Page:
Canine counseling was adopted at other airports; it’s since evolved to include additional four-legged species, even potbelly pigs like LiLou at the San Francisco International Airport.

All this left David King, guest-services supervisor at Asheville Regional, feeling inspired. “I heard about pet therapy in airports maybe two years ago,” says King. “It’s just spread by word of mouth since.”

But pet therapy’s uptick in popularity has given way to some big misconceptions. For one, people confuse therapy pets with service animals. “Which is wrong,” says Gregory. Service animals are necessary to an owner’s functioning, whether physically or psychologically — they can be trained to get the mail, assist in dressing, guide the disoriented, and search a room for panic triggers, among dozens of other jobs. Therapy pets are just there for comfort (at airports, they do not actually board the plane).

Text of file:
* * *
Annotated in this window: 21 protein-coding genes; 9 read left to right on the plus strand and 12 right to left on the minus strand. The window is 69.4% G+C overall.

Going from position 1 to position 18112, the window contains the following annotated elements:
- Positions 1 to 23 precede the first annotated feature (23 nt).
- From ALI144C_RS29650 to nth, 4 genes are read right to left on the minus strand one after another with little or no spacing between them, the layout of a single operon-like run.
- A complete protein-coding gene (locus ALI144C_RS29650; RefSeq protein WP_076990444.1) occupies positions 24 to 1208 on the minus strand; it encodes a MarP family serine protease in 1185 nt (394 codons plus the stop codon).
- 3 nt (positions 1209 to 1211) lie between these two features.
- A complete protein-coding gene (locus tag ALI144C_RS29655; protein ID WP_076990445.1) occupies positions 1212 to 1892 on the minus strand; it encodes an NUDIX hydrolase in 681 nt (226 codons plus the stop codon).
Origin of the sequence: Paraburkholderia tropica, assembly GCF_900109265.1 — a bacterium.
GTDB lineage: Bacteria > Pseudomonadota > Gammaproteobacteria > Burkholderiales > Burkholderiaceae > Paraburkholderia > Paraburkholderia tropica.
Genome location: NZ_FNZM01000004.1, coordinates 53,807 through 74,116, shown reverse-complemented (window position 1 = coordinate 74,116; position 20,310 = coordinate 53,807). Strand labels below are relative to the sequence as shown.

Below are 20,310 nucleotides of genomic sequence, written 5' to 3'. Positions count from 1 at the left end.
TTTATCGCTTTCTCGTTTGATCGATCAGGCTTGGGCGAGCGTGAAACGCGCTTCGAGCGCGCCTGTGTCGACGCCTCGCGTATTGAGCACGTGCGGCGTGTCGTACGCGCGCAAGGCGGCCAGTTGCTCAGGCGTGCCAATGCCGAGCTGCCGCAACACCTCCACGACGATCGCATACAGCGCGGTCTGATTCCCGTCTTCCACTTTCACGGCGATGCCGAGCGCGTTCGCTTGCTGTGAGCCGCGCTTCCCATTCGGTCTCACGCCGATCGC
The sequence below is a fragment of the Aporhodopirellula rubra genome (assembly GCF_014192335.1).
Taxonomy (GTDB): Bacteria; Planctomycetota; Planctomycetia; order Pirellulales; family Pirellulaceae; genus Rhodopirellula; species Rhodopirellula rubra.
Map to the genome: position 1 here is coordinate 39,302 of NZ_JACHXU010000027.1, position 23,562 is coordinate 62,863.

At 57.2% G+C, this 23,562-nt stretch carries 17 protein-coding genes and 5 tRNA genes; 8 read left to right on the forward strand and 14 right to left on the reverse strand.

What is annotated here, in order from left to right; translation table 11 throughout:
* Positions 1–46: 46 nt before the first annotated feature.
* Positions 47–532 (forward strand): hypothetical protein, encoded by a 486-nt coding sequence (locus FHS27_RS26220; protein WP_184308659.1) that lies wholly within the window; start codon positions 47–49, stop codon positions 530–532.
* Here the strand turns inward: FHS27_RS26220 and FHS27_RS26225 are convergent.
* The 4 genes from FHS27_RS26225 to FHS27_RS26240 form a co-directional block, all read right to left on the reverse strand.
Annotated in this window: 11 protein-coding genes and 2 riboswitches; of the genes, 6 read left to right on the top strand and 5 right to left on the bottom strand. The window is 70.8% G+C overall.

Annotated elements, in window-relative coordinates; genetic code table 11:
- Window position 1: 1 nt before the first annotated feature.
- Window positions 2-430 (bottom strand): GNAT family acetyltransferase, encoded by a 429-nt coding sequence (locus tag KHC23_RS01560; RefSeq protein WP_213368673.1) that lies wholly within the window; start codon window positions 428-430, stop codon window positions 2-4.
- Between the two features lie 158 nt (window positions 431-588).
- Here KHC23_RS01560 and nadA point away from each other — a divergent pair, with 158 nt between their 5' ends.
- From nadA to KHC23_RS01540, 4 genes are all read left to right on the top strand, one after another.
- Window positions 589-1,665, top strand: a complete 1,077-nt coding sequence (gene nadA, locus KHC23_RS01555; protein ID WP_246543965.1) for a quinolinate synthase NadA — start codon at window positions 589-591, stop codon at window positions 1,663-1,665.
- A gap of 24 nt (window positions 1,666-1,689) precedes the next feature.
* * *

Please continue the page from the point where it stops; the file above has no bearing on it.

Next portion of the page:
Still, the effect of pet therapy shouldn’t be undervalued. To keep her ATD membership active, Grace must make regular rounds at Pardee Hospital. She’s like a four-legged candy striper, dropping by patient rooms for a quick pat and belly rub. And though she visits schools, retirement facilities, and even funerals, this is her first go at an airport.

“It’s a different environment,” says Gregory. “There is lots of rushing and frustration.” Despite the bustle, Grace remains collected in high-energy atmospheres. (Well, besides her thumping tail and a little drool.) “People breathe a little easier when they see Grace,” Gregory continues. “She brightens their day.”

According to King, Grace and her four-legged co-workers will be stationed at airport hotspots — baggage claim, terminals, TSA security lines — in the early morning and late afternoon. Outfitted in uniforms emblazoned with “Pet Me,” the pups are there to lend an ear for scratching and a paw for shaking. And to look cute while doing it.

“A pet-friendly atmosphere is reflective of our region,” says Kinsey. “Our goal is to bring what makes Western North Carolina special into the airport.”

The Asheville Regional Airport is located at 61 Terminal Drive in Fletcher. For more information about their Paws for Passengers program, see Visit to learn more about Paul Howey’s organization, Fur Kidz Sake: Pet Therapy for All Ages.